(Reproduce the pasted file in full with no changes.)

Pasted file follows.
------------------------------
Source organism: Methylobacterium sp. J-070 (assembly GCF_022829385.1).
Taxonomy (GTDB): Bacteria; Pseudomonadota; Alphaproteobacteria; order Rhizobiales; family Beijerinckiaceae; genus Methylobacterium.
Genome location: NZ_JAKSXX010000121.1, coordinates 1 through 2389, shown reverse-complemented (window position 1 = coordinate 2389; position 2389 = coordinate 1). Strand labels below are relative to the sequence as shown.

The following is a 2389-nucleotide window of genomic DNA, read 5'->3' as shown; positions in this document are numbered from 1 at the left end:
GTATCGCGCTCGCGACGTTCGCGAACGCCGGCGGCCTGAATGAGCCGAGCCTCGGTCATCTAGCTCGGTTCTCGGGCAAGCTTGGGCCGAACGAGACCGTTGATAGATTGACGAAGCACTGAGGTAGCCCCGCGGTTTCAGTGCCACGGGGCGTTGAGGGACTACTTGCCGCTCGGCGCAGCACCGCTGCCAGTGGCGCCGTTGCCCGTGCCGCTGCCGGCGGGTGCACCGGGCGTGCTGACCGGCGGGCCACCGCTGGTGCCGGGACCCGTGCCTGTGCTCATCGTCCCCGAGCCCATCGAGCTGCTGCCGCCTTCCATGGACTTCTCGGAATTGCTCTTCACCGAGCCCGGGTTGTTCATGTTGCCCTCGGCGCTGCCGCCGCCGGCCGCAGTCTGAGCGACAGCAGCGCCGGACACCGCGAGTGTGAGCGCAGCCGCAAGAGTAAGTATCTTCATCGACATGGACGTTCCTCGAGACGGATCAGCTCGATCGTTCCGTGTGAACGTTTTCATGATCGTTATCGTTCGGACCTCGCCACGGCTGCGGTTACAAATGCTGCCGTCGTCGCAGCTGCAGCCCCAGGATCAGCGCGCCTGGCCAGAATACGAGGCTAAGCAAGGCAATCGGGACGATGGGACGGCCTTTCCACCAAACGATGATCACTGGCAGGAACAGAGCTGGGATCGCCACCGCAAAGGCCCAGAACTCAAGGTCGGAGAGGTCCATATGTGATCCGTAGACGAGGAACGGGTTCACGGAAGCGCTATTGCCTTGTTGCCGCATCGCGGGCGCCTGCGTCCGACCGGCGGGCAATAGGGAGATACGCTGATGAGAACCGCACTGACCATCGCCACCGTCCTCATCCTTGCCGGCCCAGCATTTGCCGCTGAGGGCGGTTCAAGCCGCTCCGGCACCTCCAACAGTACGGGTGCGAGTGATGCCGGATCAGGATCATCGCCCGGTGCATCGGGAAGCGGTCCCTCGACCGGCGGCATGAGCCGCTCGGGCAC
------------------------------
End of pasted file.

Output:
Source organism: Methylobacterium sp. J-070 (assembly GCF_022829385.1).
Taxonomy (GTDB): Bacteria; Pseudomonadota; Alphaproteobacteria; order Rhizobiales; family Beijerinckiaceae; genus Methylobacterium.
Genome location: NZ_JAKSXX010000121.1, coordinates 1 through 2389, shown reverse-complemented (window position 1 = coordinate 2389; position 2389 = coordinate 1). Strand labels below are relative to the sequence as shown.

The following is a 2389-nucleotide window of genomic DNA, read 5'->3' as shown; positions in this document are numbered from 1 at the left end:
GTATCGCGCTCGCGACGTTCGCGAACGCCGGCGGCCTGAATGAGCCGAGCCTCGGTCATCTAGCTCGGTTCTCGGGCAAGCTTGGGCCGAACGAGACCGTTGATAGATTGACGAAGCACTGAGGTAGCCCCGCGGTTTCAGTGCCACGGGGCGTTGAGGGACTACTTGCCGCTCGGCGCAGCACCGCTGCCAGTGGCGCCGTTGCCCGTGCCGCTGCCGGCGGGTGCACCGGGCGTGCTGACCGGCGGGCCACCGCTGGTGCCGGGACCCGTGCCTGTGCTCATCGTCCCCGAGCCCATCGAGCTGCTGCCGCCTTCCATGGACTTCTCGGAATTGCTCTTCACCGAGCCCGGGTTGTTCATGTTGCCCTCGGCGCTGCCGCCGCCGGCCGCAGTCTGAGCGACAGCAGCGCCGGACACCGCGAGTGTGAGCGCAGCCGCAAGAGTAAGTATCTTCATCGACATGGACGTTCCTCGAGACGGATCAGCTCGATCGTTCCGTGTGAACGTTTTCATGATCGTTATCGTTCGGACCTCGCCACGGCTGCGGTTACAAATGCTGCCGTCGTCGCAGCTGCAGCCCCAGGATCAGCGCGCCTGGCCAGAATACGAGGCTAAGCAAGGCAATCGGGACGATGGGACGGCCTTTCCACCAAACGATGATCACTGGCAGGAACAGAGCTGGGATCGCCACCGCAAAGGCCCAGAACTCAAGGTCGGAGAGGTCCATATGTGATCCGTAGACGAGGAACGGGTTCACGGAAGCGCTATTGCCTTGTTGCCGCATCGCGGGCGCCTGCGTCCGACCGGCGGGCAATAGGGAGATACGCTGATGAGAACCGCACTGACCATCGCCACCGTCCTCATCCTTGCCGGCCCAGCATTTGCCGCTGAGGGCGGTTCAAGCCGCTCCGGCACCTCCAACAGTACGGGTGCGAGTGATGCCGGATCAGGATCATCGCCCGGTGCATCGGGAAGCGGTCCCTCGACCGGCGGCATGAGCCGCTCGGGCAC